As much as the Giants want to forget their 71-91 record and last-place finish in the National League West, their braintrust must draw from the dreadful memories to evaluate players before making the personnel changes that general manager Brian Sabean has all but promised.
"We know we have a lot of work to do," Bochy said. "When you have the type of year we've had, this winter's going to be busy."
Some players, too, will spend some time replaying this year's setbacks for constructive purposes.
"Most of those games you do want to forget," said Kevin Frandsen, next season's probable starting second baseman. "But the fact of the matter is, you have to see how we lost them and look at yourself and see how you contributed to that. It should leave a bitter taste in your mouth, if you're a competitor. I know management's not happy at all. They set up a good team. I think all of us need to go back with a chip on your shoulder for next year. We need to do something special to get us back into the playoffs where San Francisco belongs."
The Giants resigned themselves to their fate long ago. They fell under .500 for good on May 27, moved permanently into last place on June 6 and began trailing the West leaders by double digits on June 17.
"It just wears on you, especially since it was pretty much over for us early on," infielder Rich Aurilia said.
Yet they never grew numb to the frustration.
"It's weird. You don't know what's a worse feeling, going home after having a season like we did or going home after something like '02, when you get so close to winning," Aurilia said.
Bochy managed four last-place teams during his 12 seasons with San Diego. But this trip to the cellar galled him more than any other.
"This is probably the most difficult, because I really feel this was a better club than how we played this year," he said. "That's why, [speaking] for myself and the staff, we have a lot of work to do and it starts before Spring Training. It's going to start this winter."
It actually started in early September as Bochy began playing younger Giants more frequently. The process continued Sunday as the Giants lashed 18 hits to support Barry Zito (11-3), who worked eight innings for the third time this season.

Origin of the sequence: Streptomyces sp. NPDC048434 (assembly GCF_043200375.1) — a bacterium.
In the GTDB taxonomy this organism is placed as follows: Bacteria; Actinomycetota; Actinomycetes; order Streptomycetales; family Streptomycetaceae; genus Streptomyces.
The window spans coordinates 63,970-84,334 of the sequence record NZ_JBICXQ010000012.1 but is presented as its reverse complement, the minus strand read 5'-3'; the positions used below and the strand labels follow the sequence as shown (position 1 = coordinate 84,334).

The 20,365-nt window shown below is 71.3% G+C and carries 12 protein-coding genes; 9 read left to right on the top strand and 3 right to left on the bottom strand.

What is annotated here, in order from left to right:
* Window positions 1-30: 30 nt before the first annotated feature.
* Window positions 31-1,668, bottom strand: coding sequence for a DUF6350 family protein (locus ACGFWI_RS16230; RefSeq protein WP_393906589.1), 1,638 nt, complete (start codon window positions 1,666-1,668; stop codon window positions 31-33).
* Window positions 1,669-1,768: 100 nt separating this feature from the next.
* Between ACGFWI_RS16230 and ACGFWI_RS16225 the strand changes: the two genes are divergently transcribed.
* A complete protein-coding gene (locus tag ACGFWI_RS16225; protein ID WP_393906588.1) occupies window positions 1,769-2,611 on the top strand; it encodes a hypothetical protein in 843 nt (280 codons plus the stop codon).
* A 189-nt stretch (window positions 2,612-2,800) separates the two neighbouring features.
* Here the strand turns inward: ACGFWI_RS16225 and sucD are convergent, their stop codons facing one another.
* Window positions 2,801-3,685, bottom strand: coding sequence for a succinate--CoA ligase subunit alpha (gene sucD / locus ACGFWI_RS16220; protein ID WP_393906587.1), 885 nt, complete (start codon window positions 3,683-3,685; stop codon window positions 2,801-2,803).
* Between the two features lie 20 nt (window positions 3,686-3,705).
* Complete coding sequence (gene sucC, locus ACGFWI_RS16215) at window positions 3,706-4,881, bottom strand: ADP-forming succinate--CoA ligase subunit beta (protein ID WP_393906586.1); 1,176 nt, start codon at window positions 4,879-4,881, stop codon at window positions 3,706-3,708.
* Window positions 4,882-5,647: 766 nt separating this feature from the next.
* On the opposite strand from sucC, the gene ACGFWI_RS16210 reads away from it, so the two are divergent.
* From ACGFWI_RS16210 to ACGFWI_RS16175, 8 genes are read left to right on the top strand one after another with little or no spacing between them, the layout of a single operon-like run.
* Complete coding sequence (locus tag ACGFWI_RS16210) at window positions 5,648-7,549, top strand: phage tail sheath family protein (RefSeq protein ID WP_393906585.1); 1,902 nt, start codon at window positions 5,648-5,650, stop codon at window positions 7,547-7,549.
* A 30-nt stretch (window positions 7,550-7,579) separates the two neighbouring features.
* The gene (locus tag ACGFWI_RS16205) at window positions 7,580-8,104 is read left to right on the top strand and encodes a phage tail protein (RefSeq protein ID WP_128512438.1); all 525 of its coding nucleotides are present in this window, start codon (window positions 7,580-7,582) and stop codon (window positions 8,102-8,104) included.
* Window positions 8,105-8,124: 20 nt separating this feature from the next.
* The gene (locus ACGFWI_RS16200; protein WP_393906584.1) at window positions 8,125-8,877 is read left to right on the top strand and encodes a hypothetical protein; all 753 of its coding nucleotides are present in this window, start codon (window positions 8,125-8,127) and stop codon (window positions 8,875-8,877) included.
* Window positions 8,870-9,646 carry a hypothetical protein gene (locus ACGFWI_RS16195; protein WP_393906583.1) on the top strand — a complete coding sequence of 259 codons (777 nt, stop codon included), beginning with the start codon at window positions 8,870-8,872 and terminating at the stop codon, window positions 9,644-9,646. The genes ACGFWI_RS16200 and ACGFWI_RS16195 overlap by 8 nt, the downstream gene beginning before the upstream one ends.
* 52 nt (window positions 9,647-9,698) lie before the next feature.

"A lot of guys were dying to get out of here," Zito said. "I was taking it as seriously as any other start."
Randy Winn also was serious -- for a half-inning. He lined a first-inning RBI double to lift his average to .300, then left the game to ensure that feat. Winn, who went 12-for-21 in his final six games to bat .300 for the second time in three years, became the first Giant besides Bonds to reach that level with enough plate appearances to qualify for the batting title since Marquis Grissom (.300 in 2003).
Winn said he wasn't certain he had hit the mark. "But I had a good idea," he said. "Boch had told me how close I was. But I had not done the math."
A pair of home runs accented the victory. Facing D.J. Houlton for the first time since last Aug. 13 in a Triple-A game, when the right-hander broke his jaw by hitting him in the face with a pitch, Frandsen belted a two-run, sixth-inning homer. Frandsen celebrated by shaking his fist toward the Giants' dugout.
Frandsen emphasized that Houlton wasn't trying to hit him last year.
"But it still happened, right?" he added. "You don't forget those things. The first time you come up against him was a little eerie. ... I was more pumped up about that any hit this year."
Omar Vizquel marked what might have been his final plate appearance as a Giant by launching a two-run homer in the fourth inning, his fourth round-tripper in 513 at-bats this season. The Giants happily mobbed Vizquel, who's eligible for free agency, when he returned to the dugout.
"Omar's such a great guy. Everybody loves him," Winn said.
Vizquel has no idea whether management loves him enough to re-sign him. Tempered by experience, the 40-year-old shortstop reiterated his desire to stay with the Giants but didn't grow emotional about it.
"I know how business works. So I don't really feel that sentimental," Vizquel said. "Regardless of what happens, I'm going to come back and try to make it a better year next year, wherever I am."
The Giants share that desire for improvement, particularly after a season in which every other team in the division finished above .500.
"That should light a fire," Frandsen said. "We should be up there, too."